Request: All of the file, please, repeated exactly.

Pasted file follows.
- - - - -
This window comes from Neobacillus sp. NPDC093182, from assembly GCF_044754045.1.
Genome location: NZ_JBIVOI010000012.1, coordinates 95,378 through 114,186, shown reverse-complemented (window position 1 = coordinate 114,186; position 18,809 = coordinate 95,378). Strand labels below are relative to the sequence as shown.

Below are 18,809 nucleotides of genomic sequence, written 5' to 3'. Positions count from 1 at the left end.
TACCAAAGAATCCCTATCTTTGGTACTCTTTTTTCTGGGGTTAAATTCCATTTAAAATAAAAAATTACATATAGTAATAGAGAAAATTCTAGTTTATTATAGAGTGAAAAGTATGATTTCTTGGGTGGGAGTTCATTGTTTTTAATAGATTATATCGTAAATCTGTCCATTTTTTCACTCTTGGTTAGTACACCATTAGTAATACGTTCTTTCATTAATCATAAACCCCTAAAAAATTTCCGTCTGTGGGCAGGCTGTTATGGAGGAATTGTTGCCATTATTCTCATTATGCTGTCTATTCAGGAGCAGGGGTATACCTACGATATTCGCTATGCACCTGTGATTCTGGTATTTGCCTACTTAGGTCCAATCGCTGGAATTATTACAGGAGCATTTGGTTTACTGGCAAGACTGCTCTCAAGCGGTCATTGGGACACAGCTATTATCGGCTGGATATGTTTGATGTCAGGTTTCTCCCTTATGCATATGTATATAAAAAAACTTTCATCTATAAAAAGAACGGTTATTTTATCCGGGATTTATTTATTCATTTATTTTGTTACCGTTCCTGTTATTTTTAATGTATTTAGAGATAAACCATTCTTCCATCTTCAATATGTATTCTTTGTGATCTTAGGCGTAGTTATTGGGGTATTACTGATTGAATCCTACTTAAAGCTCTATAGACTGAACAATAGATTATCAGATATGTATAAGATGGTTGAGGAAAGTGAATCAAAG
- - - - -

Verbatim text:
This window comes from Neobacillus sp. NPDC093182, from assembly GCF_044754045.1.
Genome location: NZ_JBIVOI010000012.1, coordinates 95,378 through 114,186, shown reverse-complemented (window position 1 = coordinate 114,186; position 18,809 = coordinate 95,378). Strand labels below are relative to the sequence as shown.

Below are 18,809 nucleotides of genomic sequence, written 5' to 3'. Positions count from 1 at the left end.
TACCAAAGAATCCCTATCTTTGGTACTCTTTTTTCTGGGGTTAAATTCCATTTAAAATAAAAAATTACATATAGTAATAGAGAAAATTCTAGTTTATTATAGAGTGAAAAGTATGATTTCTTGGGTGGGAGTTCATTGTTTTTAATAGATTATATCGTAAATCTGTCCATTTTTTCACTCTTGGTTAGTACACCATTAGTAATACGTTCTTTCATTAATCATAAACCCCTAAAAAATTTCCGTCTGTGGGCAGGCTGTTATGGAGGAATTGTTGCCATTATTCTCATTATGCTGTCTATTCAGGAGCAGGGGTATACCTACGATATTCGCTATGCACCTGTGATTCTGGTATTTGCCTACTTAGGTCCAATCGCTGGAATTATTACAGGAGCATTTGGTTTACTGGCAAGACTGCTCTCAAGCGGTCATTGGGACACAGCTATTATCGGCTGGATATGTTTGATGTCAGGTTTCTCCCTTATGCATATGTATATAAAAAAACTTTCATCTATAAAAAGAACGGTTATTTTATCCGGGATTTATTTATTCATTTATTTTGTTACCGTTCCTGTTATTTTTAATGTATTTAGAGATAAACCATTCTTCCATCTTCAATATGTATTCTTTGTGATCTTAGGCGTAGTTATTGGGGTATTACTGATTGAATCCTACTTAAAGCTCTATAGACTGAACAATAGATTATCAGATATGTATAAGATGGTTGAGGAAAGTGAATCAAAG